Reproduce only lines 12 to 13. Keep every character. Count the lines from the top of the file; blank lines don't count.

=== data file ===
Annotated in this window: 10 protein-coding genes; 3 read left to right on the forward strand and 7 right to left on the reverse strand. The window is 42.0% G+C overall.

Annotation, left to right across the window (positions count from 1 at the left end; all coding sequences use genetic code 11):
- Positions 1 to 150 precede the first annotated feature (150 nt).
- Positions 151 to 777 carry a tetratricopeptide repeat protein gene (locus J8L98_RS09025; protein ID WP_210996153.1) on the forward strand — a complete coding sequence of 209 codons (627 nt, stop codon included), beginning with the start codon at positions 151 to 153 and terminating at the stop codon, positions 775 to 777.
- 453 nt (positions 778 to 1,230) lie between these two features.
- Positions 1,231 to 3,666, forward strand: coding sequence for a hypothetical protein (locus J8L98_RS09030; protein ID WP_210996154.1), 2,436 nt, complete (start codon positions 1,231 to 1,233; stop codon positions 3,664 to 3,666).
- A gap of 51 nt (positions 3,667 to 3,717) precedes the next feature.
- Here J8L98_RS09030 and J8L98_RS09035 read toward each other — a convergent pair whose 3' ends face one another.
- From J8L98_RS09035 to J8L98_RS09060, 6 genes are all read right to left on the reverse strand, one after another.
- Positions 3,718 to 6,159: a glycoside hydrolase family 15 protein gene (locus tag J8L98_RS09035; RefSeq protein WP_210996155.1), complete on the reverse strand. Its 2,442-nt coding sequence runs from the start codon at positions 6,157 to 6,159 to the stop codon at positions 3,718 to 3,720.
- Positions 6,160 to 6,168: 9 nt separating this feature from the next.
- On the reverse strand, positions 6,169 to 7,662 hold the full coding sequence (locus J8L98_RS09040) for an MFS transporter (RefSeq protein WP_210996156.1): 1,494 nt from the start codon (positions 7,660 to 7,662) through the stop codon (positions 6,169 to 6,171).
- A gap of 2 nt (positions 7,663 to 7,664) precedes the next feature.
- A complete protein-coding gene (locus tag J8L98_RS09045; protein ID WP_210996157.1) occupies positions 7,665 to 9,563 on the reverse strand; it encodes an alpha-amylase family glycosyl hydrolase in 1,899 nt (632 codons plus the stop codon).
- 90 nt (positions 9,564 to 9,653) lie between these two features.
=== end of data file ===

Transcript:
- On the reverse strand, positions 6,169 to 7,662 hold the full coding sequence (locus J8L98_RS09040) for an MFS transporter (RefSeq protein WP_210996156.1): 1,494 nt from the start codon (positions 7,660 to 7,662) through the stop codon (positions 6,169 to 6,171).
- A gap of 2 nt (positions 7,663 to 7,664) precedes the next feature.